1. candidkay says:

      Oh, you brought a tear to my eye. Thank you. Music to a mother’s ears:).

  13. fritzdenis says:

    We see our kids a handful of times in a year. They’re in grad school in Miami and Athens, Georgia. And now they’re getting married. Their lives are no longer centered around our nuclear family, though Judy and I still play a big role.

    I didn’t anticipate this worry, but now I’m concerned about how we’ll all get along at our reunions once there are spouses in tow. My Mom took three decades to appreciate Judy, and our visits were sometimes tense and unpleasant. A friend of ours recently lamented his daughter’s marriage into a family in Alabama that leans toward 19th century attitudes about race and politics. She now shows signs of being influenced by them.

    Your message about letting your children make the best of their lives comes at a good time. My instincts to protect them won’t help them learn and grow, and making the most of my time will help me to enjoy watching them follow their own paths.

    1. candidkay says:

      Oh, as I read about your friend’s daughter, my own stomach was tied in knots–and I’m not even her parent! Ouch. They have their own lessons, don’t they? Sometimes so painful to watch. I am going to try to keep my zen about me as girlfriends, etc. replace my queen bee status. I am hoping I luck out and it’s not an uphill battle. Yours may not be either! Maybe they’ll pick a spouse you’d choose as a best friend:).

  14. So beautifully said, K. Tender and wise and forward-looking.

    1. candidkay says:

      Thank you, Cynthia. It’s the forward looking part that freaks me out a bit:). Trying so hard to stay in the moment!

  15. Being aware of these precious moments and years you have with them is all you have to remember! You are doing a great job Kristine 💚

    1. candidkay says:

      Thank you! Precious they are:).

  16. Too fast Kristine…waaaay too fast! 😀
    Great post, great ponder…but a greater acknowledgement of what you have passed on to them. You have helped create the future 🙂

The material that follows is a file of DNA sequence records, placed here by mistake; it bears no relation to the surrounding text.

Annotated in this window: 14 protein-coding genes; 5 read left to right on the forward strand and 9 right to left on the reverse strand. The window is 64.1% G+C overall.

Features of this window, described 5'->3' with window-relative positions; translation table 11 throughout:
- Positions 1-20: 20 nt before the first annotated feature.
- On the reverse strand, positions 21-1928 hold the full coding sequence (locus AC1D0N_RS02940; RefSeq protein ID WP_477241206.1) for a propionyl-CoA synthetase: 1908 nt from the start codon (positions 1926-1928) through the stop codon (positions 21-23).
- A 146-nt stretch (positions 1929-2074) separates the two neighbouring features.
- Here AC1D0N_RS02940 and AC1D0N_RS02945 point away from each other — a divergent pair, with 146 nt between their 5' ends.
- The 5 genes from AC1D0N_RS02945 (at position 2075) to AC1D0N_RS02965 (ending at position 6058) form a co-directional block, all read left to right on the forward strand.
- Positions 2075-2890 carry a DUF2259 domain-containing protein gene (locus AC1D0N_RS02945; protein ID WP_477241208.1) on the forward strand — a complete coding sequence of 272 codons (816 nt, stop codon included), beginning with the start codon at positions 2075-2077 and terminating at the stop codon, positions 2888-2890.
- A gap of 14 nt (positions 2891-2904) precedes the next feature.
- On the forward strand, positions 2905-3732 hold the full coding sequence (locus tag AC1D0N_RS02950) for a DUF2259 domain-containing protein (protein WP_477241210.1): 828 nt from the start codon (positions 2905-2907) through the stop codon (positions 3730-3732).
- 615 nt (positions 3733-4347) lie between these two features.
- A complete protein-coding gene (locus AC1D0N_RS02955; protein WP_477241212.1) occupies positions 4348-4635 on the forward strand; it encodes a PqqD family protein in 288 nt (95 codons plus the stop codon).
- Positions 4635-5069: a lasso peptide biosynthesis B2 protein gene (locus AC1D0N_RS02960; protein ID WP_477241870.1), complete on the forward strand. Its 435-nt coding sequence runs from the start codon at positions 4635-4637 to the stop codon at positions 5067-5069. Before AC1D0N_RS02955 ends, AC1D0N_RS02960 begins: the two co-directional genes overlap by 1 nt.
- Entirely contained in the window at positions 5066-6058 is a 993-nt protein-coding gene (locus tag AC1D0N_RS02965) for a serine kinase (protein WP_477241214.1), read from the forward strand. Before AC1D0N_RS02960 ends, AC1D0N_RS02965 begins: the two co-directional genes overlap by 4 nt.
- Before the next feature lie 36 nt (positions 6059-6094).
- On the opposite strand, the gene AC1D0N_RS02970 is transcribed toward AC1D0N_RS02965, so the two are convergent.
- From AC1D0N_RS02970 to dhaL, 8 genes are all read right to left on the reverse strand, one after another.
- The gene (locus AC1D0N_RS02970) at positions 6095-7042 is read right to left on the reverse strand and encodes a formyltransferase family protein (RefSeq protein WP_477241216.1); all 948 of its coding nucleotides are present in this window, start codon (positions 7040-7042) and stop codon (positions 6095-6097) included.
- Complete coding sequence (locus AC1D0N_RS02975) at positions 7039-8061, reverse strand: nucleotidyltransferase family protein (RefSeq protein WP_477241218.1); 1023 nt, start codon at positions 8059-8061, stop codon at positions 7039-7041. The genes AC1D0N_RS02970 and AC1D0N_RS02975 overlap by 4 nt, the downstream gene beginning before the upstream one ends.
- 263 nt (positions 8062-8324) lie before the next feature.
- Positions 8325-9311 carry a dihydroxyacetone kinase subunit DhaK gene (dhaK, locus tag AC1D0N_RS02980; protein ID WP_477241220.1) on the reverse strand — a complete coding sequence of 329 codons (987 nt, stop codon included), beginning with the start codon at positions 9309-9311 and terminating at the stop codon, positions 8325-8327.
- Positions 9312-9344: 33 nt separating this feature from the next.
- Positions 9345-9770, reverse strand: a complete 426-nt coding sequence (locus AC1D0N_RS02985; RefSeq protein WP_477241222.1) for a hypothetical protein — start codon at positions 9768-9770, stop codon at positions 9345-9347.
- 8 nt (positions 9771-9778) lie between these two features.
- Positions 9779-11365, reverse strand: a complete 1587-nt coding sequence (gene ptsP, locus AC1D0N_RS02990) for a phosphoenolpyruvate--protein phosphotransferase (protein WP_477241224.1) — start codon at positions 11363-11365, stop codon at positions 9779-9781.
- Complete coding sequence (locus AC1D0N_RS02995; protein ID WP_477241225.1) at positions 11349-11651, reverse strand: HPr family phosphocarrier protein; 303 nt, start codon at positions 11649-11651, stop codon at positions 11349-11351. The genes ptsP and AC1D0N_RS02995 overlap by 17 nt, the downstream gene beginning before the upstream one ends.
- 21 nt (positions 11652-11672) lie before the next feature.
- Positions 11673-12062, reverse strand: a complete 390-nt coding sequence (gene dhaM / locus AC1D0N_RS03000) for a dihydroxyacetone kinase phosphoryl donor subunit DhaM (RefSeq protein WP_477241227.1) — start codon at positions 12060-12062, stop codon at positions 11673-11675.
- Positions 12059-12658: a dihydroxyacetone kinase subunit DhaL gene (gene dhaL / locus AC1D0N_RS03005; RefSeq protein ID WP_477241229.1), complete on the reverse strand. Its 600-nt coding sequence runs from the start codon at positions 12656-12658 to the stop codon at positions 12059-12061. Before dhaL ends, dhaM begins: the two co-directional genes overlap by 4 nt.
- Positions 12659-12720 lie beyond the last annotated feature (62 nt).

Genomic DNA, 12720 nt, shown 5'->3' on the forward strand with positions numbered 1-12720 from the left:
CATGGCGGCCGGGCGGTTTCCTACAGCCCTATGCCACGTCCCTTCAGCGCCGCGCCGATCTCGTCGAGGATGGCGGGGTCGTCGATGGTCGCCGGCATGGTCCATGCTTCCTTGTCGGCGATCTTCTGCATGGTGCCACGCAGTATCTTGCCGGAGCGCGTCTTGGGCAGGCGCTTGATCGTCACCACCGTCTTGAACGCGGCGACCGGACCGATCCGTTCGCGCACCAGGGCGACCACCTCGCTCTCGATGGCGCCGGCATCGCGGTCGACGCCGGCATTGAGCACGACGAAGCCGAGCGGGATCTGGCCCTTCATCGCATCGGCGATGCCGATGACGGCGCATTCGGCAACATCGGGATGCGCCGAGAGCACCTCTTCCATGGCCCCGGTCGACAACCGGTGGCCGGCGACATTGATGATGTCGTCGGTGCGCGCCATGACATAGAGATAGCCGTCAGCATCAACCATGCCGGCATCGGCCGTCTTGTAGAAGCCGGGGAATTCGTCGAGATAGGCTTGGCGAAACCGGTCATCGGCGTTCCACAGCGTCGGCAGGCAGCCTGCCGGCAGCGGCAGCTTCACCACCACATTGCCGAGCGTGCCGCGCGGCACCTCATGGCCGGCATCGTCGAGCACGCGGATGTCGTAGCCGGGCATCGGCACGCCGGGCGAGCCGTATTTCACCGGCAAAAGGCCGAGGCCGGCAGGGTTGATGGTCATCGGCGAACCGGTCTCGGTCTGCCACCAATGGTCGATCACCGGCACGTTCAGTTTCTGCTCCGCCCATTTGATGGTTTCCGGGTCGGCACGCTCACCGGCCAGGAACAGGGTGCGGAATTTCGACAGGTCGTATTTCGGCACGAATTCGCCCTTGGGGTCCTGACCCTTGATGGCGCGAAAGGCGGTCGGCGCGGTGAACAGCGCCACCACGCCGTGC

1. candidkay says:

      I certainly hope it’s a bright one, Mark:).

      1. Oh it will be Kristine, and within it they will find themselves, and a love like no other…all because of what you, and your husband, gave them 😀

  17. I’m a little bit ahead of you, with my girls in their 20s and long gone from the nest. But I remember having those thoughts too. Chase them away…you know you will do exactly as you say and revel in their adult selves, their achievements, and their visits (yes, they will, probably more often than you think!). And they may even want to take some of those trips with you – mine do!

    1. candidkay says:

      Oh, I hope so Lee! Trips together as adults would be truly fun:). You always remind me what is down the road–the voice of sanity. Thank you !

      1. My girls seem to love travelling with me – and it’s great fun, quality time that we don’t get any other time. They also travel with their father once a year, and love that too. It’s a whole different dynamic when you are on an equal, adult footing with them. You will see!

  18. Oh man, that twanged my heart strings so much I might cry. I have a feeling that somewhere along the way, in the not too distant future, a guy – just the right guy – will show up, in a most unexpected way. And that it won’t take you very long to recognize him. And when you do, you’ll smile, while on the inside you’ll be giggling, wondering what took him so long.

    I can’t believe that my boy will be turning 14 in a few weeks. It sounds so old. I’m still getting used to him being taller than me (by more than 3″ now!).

    1. candidkay says:

      Ah, yes. The looking up at your own son bit. I’ve had to get used to that also. And when he hugs me and is bigger than I am. So odd–and yet so gratifying. I’m both glad and sorry I twanged your heartstrings:). I feel like that is part of my job–but who wants to cry on a Thursday night?:)

  19. so well expressed…some good reminders for me in there 😉

    1. candidkay says:

      Thank you! Not easy (gulp).

      1. I know, been there. I think you’re doing it well though – well considered ahead of time! I just kind of fell into it without being prepared!